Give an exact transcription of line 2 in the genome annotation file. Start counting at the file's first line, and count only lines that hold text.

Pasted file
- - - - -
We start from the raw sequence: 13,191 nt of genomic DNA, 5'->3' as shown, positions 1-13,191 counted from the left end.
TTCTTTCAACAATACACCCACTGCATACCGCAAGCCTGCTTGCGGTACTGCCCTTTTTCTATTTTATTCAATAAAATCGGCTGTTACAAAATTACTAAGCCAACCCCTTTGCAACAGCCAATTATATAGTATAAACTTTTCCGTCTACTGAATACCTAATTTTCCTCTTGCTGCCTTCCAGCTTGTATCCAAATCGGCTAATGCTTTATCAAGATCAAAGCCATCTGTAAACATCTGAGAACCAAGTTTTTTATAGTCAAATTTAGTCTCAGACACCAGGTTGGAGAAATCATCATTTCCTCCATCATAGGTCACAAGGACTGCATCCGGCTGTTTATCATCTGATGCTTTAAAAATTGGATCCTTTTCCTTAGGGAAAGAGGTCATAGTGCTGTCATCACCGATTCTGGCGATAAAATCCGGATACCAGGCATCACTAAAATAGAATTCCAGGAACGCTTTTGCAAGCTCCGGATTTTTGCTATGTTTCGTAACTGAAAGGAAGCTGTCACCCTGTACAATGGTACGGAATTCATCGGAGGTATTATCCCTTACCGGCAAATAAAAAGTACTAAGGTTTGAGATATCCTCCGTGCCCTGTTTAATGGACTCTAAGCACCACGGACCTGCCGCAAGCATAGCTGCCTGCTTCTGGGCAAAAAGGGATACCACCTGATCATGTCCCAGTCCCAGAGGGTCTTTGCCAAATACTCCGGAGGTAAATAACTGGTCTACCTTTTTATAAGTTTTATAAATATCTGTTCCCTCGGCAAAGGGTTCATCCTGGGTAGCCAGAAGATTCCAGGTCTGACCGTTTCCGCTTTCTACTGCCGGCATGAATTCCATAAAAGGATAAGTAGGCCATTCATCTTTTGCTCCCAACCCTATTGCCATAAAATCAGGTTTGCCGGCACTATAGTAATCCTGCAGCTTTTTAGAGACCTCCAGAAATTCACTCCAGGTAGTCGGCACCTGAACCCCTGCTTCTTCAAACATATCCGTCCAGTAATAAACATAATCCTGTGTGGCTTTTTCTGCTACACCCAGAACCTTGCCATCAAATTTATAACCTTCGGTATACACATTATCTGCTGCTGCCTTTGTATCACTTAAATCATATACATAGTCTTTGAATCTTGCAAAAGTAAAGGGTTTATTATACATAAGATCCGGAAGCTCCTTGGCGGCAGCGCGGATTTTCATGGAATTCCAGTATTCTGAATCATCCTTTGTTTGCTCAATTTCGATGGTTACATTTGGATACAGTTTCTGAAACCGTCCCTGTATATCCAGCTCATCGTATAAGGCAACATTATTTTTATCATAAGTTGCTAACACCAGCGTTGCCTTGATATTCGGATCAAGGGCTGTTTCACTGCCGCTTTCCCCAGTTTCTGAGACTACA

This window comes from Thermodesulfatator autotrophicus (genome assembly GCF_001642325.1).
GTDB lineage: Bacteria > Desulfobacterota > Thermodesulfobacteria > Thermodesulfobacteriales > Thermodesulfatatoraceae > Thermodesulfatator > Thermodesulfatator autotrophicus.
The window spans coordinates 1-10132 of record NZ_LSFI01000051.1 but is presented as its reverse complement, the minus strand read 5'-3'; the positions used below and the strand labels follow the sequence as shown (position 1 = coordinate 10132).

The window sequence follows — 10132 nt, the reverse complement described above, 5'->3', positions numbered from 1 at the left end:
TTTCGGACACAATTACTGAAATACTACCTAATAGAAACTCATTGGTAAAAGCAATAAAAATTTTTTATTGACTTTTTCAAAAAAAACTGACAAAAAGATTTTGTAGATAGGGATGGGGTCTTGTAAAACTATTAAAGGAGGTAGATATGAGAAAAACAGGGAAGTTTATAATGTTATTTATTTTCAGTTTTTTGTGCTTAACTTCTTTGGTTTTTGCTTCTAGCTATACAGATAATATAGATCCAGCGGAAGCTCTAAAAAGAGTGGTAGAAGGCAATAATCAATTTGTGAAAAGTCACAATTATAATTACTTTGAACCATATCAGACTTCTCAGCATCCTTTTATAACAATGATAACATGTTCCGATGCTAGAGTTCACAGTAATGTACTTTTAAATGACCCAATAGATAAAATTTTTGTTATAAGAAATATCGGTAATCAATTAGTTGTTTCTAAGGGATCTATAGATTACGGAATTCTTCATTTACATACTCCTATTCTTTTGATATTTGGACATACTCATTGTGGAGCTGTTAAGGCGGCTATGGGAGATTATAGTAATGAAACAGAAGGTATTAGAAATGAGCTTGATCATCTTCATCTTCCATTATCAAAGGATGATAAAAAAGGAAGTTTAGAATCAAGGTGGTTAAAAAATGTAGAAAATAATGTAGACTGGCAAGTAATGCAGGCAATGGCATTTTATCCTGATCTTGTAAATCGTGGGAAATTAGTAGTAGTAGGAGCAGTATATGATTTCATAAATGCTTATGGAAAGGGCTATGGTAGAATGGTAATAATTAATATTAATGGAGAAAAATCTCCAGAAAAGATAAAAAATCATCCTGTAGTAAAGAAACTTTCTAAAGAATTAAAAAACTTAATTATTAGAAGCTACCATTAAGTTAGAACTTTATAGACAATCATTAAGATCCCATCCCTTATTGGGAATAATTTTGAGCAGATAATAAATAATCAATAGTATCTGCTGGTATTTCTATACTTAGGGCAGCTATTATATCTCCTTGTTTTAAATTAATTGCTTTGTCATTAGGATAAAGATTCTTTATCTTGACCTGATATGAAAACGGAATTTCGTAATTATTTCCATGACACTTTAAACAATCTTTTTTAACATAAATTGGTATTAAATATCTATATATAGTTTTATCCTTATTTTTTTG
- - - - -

TTCTTTCAACAATACACCCACTGCATACCGCAAGCCTGCTTGCGGTACTGCCCTTTTTCTATTTTATTCAATAAAATCGGCTGTTACAAAATTACTAAGCCAACCCCTTTGCAACAGCCAATTATATAGTATAAACTTTTCCGTCTACTGAATACCTAATTTTCCTCTTGCTGCCTTCCAGCTTGTATCCAAATCGGCTAATGCTTTATCAAGATCAAAGCCATCTGTAAACATCTGAGAACCAAGTTTTTTATAGTCAAATTTAGTCTCAGACACCAGGTTGGAGAAATCATCATTTCCTCCATCATAGGTCACAAGGACTGCATCCGGCTGTTTATCATCTGATGCTTTAAAAATTGGATCCTTTTCCTTAGGGAAAGAGGTCATAGTGCTGTCATCACCGATTCTGGCGATAAAATCCGGATACCAGGCATCACTAAAATAGAATTCCAGGAACGCTTTTGCAAGCTCCGGATTTTTGCTATGTTTCGTAACTGAAAGGAAGCTGTCACCCTGTACAATGGTACGGAATTCATCGGAGGTATTATCCCTTACCGGCAAATAAAAAGTACTAAGGTTTGAGATATCCTCCGTGCCCTGTTTAATGGACTCTAAGCACCACGGACCTGCCGCAAGCATAGCTGCCTGCTTCTGGGCAAAAAGGGATACCACCTGATCATGTCCCAGTCCCAGAGGGTCTTTGCCAAATACTCCGGAGGTAAATAACTGGTCTACCTTTTTATAAGTTTTATAAATATCTGTTCCCTCGGCAAAGGGTTCATCCTGGGTAGCCAGAAGATTCCAGGTCTGACCGTTTCCGCTTTCTACTGCCGGCATGAATTCCATAAAAGGATAAGTAGGCCATTCATCTTTTGCTCCCAACCCTATTGCCATAAAATCAGGTTTGCCGGCACTATAGTAATCCTGCAGCTTTTTAGAGACCTCCAGAAATTCACTCCAGGTAGTCGGCACCTGAACCCCTGCTTCTTCAAACATATCCGTCCAGTAATAAACATAATCCTGTGTGGCTTTTTCTGCTACACCCAGAACCTTGCCATCAAATTTATAACCTTCGGTATACACATTATCTGCTGCTGCCTTTGTATCACTTAAATCATATACATAGTCTTTGAATCTTGCAAAAGTAAAGGGTTTATTATACATAAGATCCGGAAGCTCCTTGGCGGCAGCGCGGATTTTCATGGAATTCCAGTATTCTGAATCATCCTTTGTTTGCTCAATTTCGATGGTTACATTTGGATACAGTTTCTGAAACCGTCCCTGTATATCCAGCTCATCGTATAAGGCAACATTATTTTTATCATAAGTTGCTAACACCAGCGTTGCCTTGATATTCGGATCAAGGGCTGTTTCACTGCCGCTTTCCCCAGTTTCTGAGACTACA